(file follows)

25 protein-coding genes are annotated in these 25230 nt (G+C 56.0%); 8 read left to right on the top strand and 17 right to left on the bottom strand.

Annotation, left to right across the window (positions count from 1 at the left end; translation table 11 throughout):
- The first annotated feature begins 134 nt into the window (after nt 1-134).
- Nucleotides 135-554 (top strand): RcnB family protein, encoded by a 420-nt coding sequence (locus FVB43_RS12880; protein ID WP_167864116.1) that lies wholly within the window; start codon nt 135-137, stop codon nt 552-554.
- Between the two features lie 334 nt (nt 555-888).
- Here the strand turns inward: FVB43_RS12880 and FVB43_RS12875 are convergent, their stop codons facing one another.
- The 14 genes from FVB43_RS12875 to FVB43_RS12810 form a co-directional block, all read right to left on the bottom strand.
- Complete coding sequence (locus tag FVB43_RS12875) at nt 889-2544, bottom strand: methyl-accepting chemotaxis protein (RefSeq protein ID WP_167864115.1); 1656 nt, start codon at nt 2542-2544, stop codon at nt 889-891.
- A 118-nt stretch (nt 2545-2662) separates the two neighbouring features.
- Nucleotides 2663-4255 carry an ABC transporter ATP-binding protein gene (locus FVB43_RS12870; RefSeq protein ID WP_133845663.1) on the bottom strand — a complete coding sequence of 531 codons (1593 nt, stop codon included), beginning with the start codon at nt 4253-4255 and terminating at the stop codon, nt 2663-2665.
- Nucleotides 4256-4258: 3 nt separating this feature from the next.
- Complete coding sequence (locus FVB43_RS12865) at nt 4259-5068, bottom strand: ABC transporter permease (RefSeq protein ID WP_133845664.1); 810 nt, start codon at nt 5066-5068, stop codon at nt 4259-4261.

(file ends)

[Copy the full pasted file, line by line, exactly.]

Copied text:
25 protein-coding genes are annotated in these 25230 nt (G+C 56.0%); 8 read left to right on the top strand and 17 right to left on the bottom strand.

Annotation, left to right across the window (positions count from 1 at the left end; translation table 11 throughout):
- The first annotated feature begins 134 nt into the window (after nt 1-134).
- Nucleotides 135-554 (top strand): RcnB family protein, encoded by a 420-nt coding sequence (locus FVB43_RS12880; protein ID WP_167864116.1) that lies wholly within the window; start codon nt 135-137, stop codon nt 552-554.
- Between the two features lie 334 nt (nt 555-888).
- Here the strand turns inward: FVB43_RS12880 and FVB43_RS12875 are convergent, their stop codons facing one another.
- The 14 genes from FVB43_RS12875 to FVB43_RS12810 form a co-directional block, all read right to left on the bottom strand.
- Complete coding sequence (locus tag FVB43_RS12875) at nt 889-2544, bottom strand: methyl-accepting chemotaxis protein (RefSeq protein ID WP_167864115.1); 1656 nt, start codon at nt 2542-2544, stop codon at nt 889-891.
- A 118-nt stretch (nt 2545-2662) separates the two neighbouring features.
- Nucleotides 2663-4255 carry an ABC transporter ATP-binding protein gene (locus FVB43_RS12870; RefSeq protein ID WP_133845663.1) on the bottom strand — a complete coding sequence of 531 codons (1593 nt, stop codon included), beginning with the start codon at nt 4253-4255 and terminating at the stop codon, nt 2663-2665.
- Nucleotides 4256-4258: 3 nt separating this feature from the next.
- Complete coding sequence (locus FVB43_RS12865) at nt 4259-5068, bottom strand: ABC transporter permease (RefSeq protein ID WP_133845664.1); 810 nt, start codon at nt 5066-5068, stop codon at nt 4259-4261.